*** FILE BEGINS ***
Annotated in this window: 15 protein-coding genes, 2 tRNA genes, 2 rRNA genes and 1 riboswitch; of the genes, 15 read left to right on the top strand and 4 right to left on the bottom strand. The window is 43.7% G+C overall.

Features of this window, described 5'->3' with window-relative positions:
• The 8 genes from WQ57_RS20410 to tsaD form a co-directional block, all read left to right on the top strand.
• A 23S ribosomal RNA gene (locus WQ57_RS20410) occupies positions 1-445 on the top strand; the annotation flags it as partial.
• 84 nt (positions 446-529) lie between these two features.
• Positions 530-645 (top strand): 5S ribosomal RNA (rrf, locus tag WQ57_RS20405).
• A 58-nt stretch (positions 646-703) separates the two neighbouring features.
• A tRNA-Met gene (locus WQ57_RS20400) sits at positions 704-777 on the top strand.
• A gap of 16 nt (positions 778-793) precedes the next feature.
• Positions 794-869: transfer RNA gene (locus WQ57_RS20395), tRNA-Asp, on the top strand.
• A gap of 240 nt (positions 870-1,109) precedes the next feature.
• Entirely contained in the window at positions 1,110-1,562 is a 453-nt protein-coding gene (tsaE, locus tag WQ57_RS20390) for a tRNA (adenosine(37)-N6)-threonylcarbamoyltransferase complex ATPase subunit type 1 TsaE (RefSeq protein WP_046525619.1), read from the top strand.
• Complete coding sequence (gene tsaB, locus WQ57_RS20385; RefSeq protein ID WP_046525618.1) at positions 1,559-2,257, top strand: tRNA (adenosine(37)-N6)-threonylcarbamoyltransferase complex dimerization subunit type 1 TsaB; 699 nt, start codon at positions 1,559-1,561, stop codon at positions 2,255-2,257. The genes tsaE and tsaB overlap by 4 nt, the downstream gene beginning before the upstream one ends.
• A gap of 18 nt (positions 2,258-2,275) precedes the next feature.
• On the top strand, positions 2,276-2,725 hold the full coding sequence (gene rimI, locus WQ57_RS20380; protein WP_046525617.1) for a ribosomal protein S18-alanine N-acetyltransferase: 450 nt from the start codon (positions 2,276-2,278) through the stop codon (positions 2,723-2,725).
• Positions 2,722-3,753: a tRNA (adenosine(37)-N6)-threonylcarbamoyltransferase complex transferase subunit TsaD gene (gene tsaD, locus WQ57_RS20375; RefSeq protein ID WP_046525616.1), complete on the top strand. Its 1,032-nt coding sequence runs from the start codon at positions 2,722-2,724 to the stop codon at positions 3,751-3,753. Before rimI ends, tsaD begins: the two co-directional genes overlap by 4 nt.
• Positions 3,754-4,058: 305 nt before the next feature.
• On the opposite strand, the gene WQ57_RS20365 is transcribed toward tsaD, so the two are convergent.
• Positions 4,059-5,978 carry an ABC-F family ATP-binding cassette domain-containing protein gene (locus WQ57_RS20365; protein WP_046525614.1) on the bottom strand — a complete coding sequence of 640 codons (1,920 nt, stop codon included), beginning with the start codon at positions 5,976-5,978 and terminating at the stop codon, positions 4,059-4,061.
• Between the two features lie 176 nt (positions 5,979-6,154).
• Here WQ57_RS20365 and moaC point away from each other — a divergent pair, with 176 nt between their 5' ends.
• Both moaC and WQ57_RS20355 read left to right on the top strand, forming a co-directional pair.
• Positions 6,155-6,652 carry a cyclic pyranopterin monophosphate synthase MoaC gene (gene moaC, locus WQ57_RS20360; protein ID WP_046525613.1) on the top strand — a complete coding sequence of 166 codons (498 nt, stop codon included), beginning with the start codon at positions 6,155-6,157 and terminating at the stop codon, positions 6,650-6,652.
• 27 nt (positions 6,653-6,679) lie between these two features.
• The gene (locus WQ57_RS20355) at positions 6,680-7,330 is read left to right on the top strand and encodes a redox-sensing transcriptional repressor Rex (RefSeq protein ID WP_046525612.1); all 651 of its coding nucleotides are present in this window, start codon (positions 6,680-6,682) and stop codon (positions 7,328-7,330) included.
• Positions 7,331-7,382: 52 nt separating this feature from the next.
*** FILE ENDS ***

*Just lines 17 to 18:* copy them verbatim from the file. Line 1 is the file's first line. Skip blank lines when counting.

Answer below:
• Positions 3,754-4,058: 305 nt before the next feature.
• On the opposite strand, the gene WQ57_RS20365 is transcribed toward tsaD, so the two are convergent.